A surprising thing happened when I became the Girlfriend Mom. I started to see my relationship with my parents in a whole new light. A softer light. Maybe this is obvious to people when they become parents, but since I never thought that I would ever become a parent, or parent-like, it was like sticker shock for me.
On my road trip last weekend with the GMD, we talked about parents, our expectations of them, falling short and forgiveness. Listening to her speak about her experiences, I empathized, as I put myself in the child role. I shared some of the same feelings; disappointment, frustration, and anger.
She asked me how often I speak to my parents. I didn’t really know. There are times when we speak several times a week, and times a couple of weeks will pass before we speak. I wasn’t entirely sure why she asked but I didn’t push.
It made me think about how daily calls were never our thing. It used to confuse me. I thought that they didn’t care. I wondered why they wouldn’t call. Wasn’t it their responsibility as parents? Wasn’t this listed in the How To Be A Good Parent Handbook? The simple fact is, we weren’t, nor are we, that family; no judgement, neither good nor bad. Just is.
I told her that when I was younger, I didn’t speak to my mother for an extended period of time. I was angry, as I was still wrestling childhood demons. I couldn’t have known it then, but my silence was hurtful and painful for my mother. I can now imagine that pain and hurt because of my experiences as the Girlfriend Mom. P.S. Mom and I have since made up!
As we continued driving, and talking, I started empathizing with the parents. Hers and mine. I don’t know where my profound wisdom came from, or if it would help her on her path, but like I always say, I’m a sharerer, so I offered the following.
I told her that no matter what, her parents love her, and her brother, intensely and that she should never doubt that. Humans are flawed (even parents) and they’re doing the best they can. I also added that, sometimes, their best isn’t good enough, and it sucks.
I now know (many years later) that my parents did the best that they could with what they had, and who they were at the time. Yes, at times their best didn’t cut it. Yes, they fucked up. And yes, they royally pissed me off when they called my theatrical endeavors a ‘hobby’.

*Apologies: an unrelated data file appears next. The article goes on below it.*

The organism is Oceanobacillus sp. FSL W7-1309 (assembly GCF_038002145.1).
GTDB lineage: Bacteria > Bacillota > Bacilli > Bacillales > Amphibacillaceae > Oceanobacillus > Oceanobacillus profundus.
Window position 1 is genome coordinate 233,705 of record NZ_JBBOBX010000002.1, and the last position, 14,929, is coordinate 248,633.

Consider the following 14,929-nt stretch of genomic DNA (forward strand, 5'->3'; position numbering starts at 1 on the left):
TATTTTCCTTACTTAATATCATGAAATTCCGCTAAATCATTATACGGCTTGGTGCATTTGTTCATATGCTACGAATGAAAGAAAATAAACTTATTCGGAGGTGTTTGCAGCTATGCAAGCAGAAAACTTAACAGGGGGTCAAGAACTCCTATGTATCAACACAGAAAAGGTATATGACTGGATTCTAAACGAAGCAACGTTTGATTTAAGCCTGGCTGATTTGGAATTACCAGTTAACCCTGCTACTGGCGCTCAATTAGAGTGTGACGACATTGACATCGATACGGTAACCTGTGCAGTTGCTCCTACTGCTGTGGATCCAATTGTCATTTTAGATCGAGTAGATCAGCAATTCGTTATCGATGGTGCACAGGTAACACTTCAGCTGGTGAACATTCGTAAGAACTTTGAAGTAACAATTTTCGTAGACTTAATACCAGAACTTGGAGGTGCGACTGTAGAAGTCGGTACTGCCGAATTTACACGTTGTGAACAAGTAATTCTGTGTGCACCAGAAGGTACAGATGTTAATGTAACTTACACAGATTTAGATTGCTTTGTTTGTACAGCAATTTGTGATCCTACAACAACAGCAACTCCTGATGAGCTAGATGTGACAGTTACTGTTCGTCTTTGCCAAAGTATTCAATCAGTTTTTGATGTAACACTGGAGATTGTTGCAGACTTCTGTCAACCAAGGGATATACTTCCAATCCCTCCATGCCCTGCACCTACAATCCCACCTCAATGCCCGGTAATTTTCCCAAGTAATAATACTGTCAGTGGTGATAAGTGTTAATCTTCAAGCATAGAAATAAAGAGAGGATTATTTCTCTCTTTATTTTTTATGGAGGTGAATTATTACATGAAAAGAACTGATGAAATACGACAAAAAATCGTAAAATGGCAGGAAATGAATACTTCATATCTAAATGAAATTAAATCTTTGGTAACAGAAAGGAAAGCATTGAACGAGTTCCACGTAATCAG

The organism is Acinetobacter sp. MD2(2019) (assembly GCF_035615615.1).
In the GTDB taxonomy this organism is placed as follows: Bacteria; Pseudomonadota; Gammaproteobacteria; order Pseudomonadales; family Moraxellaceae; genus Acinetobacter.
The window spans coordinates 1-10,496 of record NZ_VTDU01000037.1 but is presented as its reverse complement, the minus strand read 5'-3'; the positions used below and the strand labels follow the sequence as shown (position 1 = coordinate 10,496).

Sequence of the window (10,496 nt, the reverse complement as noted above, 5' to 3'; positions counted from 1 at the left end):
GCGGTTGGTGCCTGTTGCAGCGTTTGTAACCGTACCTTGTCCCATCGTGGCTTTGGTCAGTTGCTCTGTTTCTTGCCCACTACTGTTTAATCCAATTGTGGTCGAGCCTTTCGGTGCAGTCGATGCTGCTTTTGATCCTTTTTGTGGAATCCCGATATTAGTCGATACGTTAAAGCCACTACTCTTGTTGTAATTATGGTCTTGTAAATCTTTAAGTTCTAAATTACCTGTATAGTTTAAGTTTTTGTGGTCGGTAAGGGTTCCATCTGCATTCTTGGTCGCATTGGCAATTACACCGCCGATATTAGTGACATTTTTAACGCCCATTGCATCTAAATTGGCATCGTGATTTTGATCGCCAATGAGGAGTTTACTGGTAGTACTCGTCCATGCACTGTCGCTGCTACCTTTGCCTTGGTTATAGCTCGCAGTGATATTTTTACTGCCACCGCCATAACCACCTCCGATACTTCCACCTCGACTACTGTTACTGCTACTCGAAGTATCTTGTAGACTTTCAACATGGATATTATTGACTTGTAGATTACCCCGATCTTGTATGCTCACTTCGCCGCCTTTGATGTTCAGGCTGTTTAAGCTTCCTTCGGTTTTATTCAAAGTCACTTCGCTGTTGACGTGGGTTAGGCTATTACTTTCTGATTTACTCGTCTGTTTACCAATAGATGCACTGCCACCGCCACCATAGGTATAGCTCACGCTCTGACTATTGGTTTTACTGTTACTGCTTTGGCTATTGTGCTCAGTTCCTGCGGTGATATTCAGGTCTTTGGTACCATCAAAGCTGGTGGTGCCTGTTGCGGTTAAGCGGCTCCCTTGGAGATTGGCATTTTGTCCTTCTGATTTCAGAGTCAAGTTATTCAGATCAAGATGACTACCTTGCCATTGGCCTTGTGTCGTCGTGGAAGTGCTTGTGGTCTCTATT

However, how can you blame someone for their limitations or abilities?
I never doubted their love and as the years wore on, I learned to accept their shortcomings and focus on all that they can, and do, offer. I’ve embraced what they’ve given me and not what is lacking.
A parent may be incapable of giving you what you need. They may not be skilled in a particular area. Perhaps they didn’t grow up in an environment where they learned from their parents.
To this I say, speak up. Give them an opportunity to hear what you need— trust me, they don’t friggin’ know. After my parents called my theatrical passion a hobby, I had a temper tantrum in our den, screaming at the top of my lungs, sounding (and looking) like a mental patient. “It’s not a hobby. It’s my LIFE.”
I’m not suggesting that you have a hissy fit (although they shifted their attitude but quick), but I am suggesting communicating.
I ended my, sharing is caring moment, by letting her know that, in time, she’d learn how to work with what people, including her parents, can give her. That, hell yeah, her parent’s will disappoint her, just like she may disappoint them.
I told her that it wasn’t easy and can take years of practice, but that if she’s kind, and is open to acceptance, and forgiveness, then she would be way ahead of the game. And for the record, I told her that the, How To Be A Good Parent Handbook didn’t exist.